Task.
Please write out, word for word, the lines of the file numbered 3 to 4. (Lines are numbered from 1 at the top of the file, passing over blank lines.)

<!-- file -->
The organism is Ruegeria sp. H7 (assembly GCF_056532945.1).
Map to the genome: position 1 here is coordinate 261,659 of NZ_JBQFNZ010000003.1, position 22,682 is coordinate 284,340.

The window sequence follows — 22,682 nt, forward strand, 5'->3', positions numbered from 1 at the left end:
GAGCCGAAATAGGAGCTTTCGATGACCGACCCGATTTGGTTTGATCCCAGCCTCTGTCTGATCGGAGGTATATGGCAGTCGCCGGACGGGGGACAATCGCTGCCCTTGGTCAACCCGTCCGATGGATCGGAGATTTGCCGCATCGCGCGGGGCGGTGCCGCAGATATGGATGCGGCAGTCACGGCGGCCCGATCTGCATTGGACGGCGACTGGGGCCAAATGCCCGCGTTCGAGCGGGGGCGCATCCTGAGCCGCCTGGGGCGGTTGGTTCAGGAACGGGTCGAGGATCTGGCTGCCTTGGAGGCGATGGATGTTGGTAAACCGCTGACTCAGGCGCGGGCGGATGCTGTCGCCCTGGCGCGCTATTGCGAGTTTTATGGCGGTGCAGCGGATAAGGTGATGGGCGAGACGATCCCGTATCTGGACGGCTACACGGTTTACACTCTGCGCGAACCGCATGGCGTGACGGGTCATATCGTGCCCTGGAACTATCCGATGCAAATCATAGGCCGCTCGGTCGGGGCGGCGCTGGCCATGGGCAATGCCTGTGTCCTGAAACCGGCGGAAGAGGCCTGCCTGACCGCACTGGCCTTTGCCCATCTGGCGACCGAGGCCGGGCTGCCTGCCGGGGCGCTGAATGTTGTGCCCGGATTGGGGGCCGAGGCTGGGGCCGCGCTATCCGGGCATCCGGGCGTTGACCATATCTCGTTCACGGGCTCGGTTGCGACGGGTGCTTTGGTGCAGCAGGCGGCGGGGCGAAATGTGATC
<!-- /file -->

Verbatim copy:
The window sequence follows — 22,682 nt, forward strand, 5'->3', positions numbered from 1 at the left end:
GAGCCGAAATAGGAGCTTTCGATGACCGACCCGATTTGGTTTGATCCCAGCCTCTGTCTGATCGGAGGTATATGGCAGTCGCCGGACGGGGGACAATCGCTGCCCTTGGTCAACCCGTCCGATGGATCGGAGATTTGCCGCATCGCGCGGGGCGGTGCCGCAGATATGGATGCGGCAGTCACGGCGGCCCGATCTGCATTGGACGGCGACTGGGGCCAAATGCCCGCGTTCGAGCGGGGGCGCATCCTGAGCCGCCTGGGGCGGTTGGTTCAGGAACGGGTCGAGGATCTGGCTGCCTTGGAGGCGATGGATGTTGGTAAACCGCTGACTCAGGCGCGGGCGGATGCTGTCGCCCTGGCGCGCTATTGCGAGTTTTATGGCGGTGCAGCGGATAAGGTGATGGGCGAGACGATCCCGTATCTGGACGGCTACACGGTTTACACTCTGCGCGAACCGCATGGCGTGACGGGTCATATCGTGCCCTGGAACTATCCGATGCAAATCATAGGCCGCTCGGTCGGGGCGGCGCTGGCCATGGGCAATGCCTGTGTCCTGAAACCGGCGGAAGAGGCCTGCCTGACCGCACTGGCCTTTGCCCATCTGGCGACCGAGGCCGGGCTGCCTGCCGGGGCGCTGAATGTTGTGCCCGGATTGGGGGCCGAGGCTGGGGCCGCGCTATCCGGGCATCCGGGCGTTGACCATATCTCGTTCACGGGCTCGGTTGCGACGGGTGCTTTGGTGCAGCAGGCGGCGGGGCGAAATGTGATC